Water Water Everywhere, How Much Do I Drink?

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Our days can be so busy that we don’t know which way is up, but taking care of your body should never be  forgotten. Especially during the hotter months, it is important to make sure you are drinking enough water because while most cases of dehydration itself are easily reversible, a consistent lack of enough water can lead to a myriad of health problems.

Dehydration on its own can make getting through the day laborious. Not drinking enough water can lead to - among other things - lethargy, headaches, confusion, and cramps. As if those aren’t unpleasant enough, dehydration can lead to more serious health issues, such as heat illness. One of significance, given the heat wave sweeping the country, is heat exhaustion. Symptoms of this include fainting and nausea, and can lead to heat stroke, which can can be fatal if not treated immediately. Although these illnesses cannot be brought on by dehydration alone, it is a major factor in them.

Water helps replenish the electrolytes in your body. Electrolytes, as explained by the U.S. Library of Medicine, “are minerals in your body that have an electric charge” that essentially allow your nerves to send signals throughout your body and direct all of your functions. When you are dehydrated, your electrolytes are thrown out of balance; this change in your nerve impulses can cause seizures. Dehydration can so easily damage your body because water is used by every cell in your body, from epidermal cells to ear hair cells. Chronic or frequent bouts of dehydration can lead to a myriad of kidney problems because dehydration stops your nutrients from being processed. Chronic or frequent bouts of dehydration can lead to permanent kidney damage. Dehydration can also lead to urinary tract infections, since water also helps carry waste out of your body.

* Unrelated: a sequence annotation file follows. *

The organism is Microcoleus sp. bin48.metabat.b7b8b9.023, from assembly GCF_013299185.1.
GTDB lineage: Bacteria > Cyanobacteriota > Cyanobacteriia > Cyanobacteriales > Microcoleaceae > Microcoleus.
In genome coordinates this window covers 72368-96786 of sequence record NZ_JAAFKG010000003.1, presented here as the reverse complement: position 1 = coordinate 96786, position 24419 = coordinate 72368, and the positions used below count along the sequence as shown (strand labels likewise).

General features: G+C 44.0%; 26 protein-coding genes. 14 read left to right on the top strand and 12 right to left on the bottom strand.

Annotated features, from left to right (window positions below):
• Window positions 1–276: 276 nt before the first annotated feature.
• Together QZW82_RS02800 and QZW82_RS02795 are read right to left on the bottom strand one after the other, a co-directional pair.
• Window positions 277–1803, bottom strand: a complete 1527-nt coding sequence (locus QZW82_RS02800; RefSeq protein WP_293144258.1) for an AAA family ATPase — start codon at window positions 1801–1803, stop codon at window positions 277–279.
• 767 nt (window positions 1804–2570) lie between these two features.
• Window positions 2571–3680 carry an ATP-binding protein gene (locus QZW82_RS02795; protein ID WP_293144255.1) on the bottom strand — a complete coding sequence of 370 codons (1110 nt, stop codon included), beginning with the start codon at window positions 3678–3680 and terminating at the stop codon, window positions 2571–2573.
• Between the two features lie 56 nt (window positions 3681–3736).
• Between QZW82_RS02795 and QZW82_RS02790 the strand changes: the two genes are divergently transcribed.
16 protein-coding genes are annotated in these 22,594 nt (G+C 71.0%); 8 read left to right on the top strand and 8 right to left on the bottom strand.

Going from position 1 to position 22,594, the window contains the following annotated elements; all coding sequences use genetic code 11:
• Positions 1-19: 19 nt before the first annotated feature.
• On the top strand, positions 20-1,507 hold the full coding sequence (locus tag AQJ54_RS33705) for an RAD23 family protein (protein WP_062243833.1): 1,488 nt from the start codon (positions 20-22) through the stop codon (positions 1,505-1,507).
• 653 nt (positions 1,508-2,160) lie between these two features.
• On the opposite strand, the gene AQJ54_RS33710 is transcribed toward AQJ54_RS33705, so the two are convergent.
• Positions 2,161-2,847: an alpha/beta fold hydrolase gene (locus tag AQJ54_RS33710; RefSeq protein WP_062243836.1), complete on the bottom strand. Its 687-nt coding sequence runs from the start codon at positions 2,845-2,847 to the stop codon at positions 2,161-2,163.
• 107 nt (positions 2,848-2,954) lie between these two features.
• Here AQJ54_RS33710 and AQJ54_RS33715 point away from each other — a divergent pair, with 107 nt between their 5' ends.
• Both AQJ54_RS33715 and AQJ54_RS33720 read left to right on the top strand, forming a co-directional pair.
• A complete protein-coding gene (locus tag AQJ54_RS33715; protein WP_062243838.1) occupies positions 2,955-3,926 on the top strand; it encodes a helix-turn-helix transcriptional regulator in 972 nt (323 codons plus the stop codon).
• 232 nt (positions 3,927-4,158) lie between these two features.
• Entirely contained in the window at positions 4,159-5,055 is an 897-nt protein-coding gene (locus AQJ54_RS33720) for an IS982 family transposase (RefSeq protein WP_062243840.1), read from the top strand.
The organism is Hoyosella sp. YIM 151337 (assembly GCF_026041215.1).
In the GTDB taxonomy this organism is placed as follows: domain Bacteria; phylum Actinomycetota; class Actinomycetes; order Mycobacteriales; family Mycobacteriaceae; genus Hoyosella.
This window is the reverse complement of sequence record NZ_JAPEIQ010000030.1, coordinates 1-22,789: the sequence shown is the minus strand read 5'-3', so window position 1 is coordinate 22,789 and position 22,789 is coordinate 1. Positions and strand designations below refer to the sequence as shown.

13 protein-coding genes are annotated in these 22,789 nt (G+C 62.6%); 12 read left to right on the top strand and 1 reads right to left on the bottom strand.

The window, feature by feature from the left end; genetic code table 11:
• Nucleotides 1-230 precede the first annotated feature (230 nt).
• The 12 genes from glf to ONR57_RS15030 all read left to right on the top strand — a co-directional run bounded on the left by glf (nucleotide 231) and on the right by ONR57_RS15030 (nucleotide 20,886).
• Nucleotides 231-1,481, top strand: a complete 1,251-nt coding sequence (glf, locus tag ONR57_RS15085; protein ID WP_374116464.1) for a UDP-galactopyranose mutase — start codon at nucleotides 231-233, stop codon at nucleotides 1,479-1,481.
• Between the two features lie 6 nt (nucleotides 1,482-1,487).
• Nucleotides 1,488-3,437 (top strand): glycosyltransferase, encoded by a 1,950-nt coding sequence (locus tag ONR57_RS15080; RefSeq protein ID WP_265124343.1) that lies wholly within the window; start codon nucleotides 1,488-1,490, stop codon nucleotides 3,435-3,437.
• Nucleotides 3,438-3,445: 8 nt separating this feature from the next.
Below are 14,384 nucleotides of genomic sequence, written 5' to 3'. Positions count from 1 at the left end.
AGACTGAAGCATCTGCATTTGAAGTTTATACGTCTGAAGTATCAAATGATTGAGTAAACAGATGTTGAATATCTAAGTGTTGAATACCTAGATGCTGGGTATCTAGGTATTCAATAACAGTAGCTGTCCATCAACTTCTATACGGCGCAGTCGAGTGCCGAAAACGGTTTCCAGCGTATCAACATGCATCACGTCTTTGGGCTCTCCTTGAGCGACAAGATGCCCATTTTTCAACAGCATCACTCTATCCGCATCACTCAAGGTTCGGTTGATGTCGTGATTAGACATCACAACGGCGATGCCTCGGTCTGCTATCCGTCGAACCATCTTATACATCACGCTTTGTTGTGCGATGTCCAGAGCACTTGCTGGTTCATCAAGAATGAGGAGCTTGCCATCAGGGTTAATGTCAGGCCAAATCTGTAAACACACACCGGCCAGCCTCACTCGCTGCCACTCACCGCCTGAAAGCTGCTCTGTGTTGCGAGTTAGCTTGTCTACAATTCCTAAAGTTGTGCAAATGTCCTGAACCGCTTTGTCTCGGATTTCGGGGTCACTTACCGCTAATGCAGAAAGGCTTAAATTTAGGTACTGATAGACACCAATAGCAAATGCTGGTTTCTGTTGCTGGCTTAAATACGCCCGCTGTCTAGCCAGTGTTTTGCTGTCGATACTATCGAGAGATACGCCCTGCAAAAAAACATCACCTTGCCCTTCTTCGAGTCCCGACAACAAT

The question remains: how much water do I need to drink? The answer varies depending on a number of factors: environment, activity level, and health. There is no direct answer on how much water you need to drink a day, but we have recommendations to work with. Approximately 20% of water intake comes from food, reports The National Academies of Sciences, Engineering, and Medicine. The other 80% is gained through beverages, whether you are drinking water or something else. This report suggests 91 ounces of water for women every day. Assuming that exactly 20% of that comes from food (18.2 ounces), 72.8 ounces of water (or just over half a gallon) should come from beverages. While some of that will come from other drinks, water is the healthiest option.

72.8 ounces is a daunting number. If only it was the 8 glasses of water suggested to us through the years. But to put it in perspective, consider a plastic water bottle available in a vending machine or corner store (or even Amazon). In America, these bottles tend to be either a half  or a full liter. To translate, a single bottle of water will probably contain around 17 or 34 ounces of water. This means the estimated recommendation of water (if you only drank water) would be approximately 4 (½ liter) bottles or 2 (full liter) bottles. Again, this is based off of average estimates. The amount of water you need to drink depends on you.

With no easy answer to arguably one of the most important health questions out there, the responsibility of staying hydrated rests even more heavily on your own shoulders. The best thing to do is watch your body for signs of dehydration and follow Kendrick Lamar’s instructions accordingly. The most obvious symptom of dehydration is, of course, thirst. Following this signal alone is usually enough to reach your required water intake. Other symptoms include less frequent and/or dark colored urination, fatigue, confusion, and dizziness, but, it is easy to ignore your nagging body when in the middle of a busy day. Hydrating is more than seeing the symptoms—it is remembering to rectify them.